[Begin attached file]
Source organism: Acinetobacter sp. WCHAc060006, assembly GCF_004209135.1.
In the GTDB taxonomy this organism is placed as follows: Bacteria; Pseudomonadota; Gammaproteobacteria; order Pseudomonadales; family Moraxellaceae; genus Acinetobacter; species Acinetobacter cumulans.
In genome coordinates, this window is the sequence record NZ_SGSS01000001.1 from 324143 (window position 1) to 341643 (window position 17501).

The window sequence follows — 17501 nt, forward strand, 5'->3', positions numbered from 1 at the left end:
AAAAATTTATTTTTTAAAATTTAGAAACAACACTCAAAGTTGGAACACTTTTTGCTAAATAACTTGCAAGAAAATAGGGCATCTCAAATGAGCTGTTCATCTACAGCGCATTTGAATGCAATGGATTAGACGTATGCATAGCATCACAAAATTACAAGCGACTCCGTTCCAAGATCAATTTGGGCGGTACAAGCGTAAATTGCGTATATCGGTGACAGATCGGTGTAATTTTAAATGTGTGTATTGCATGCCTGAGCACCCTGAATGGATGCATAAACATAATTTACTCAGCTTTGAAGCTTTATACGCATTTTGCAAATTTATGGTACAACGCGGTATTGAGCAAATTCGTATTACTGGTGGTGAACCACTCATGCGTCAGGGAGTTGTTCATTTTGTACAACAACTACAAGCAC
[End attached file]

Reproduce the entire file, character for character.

Source organism: Acinetobacter sp. WCHAc060006, assembly GCF_004209135.1.
In the GTDB taxonomy this organism is placed as follows: Bacteria; Pseudomonadota; Gammaproteobacteria; order Pseudomonadales; family Moraxellaceae; genus Acinetobacter; species Acinetobacter cumulans.
In genome coordinates, this window is the sequence record NZ_SGSS01000001.1 from 324143 (window position 1) to 341643 (window position 17501).

The window sequence follows — 17501 nt, forward strand, 5'->3', positions numbered from 1 at the left end:
AAAAATTTATTTTTTAAAATTTAGAAACAACACTCAAAGTTGGAACACTTTTTGCTAAATAACTTGCAAGAAAATAGGGCATCTCAAATGAGCTGTTCATCTACAGCGCATTTGAATGCAATGGATTAGACGTATGCATAGCATCACAAAATTACAAGCGACTCCGTTCCAAGATCAATTTGGGCGGTACAAGCGTAAATTGCGTATATCGGTGACAGATCGGTGTAATTTTAAATGTGTGTATTGCATGCCTGAGCACCCTGAATGGATGCATAAACATAATTTACTCAGCTTTGAAGCTTTATACGCATTTTGCAAATTTATGGTACAACGCGGTATTGAGCAAATTCGTATTACTGGTGGTGAACCACTCATGCGTCAGGGAGTTGTTCATTTTGTACAACAACTACAAGCAC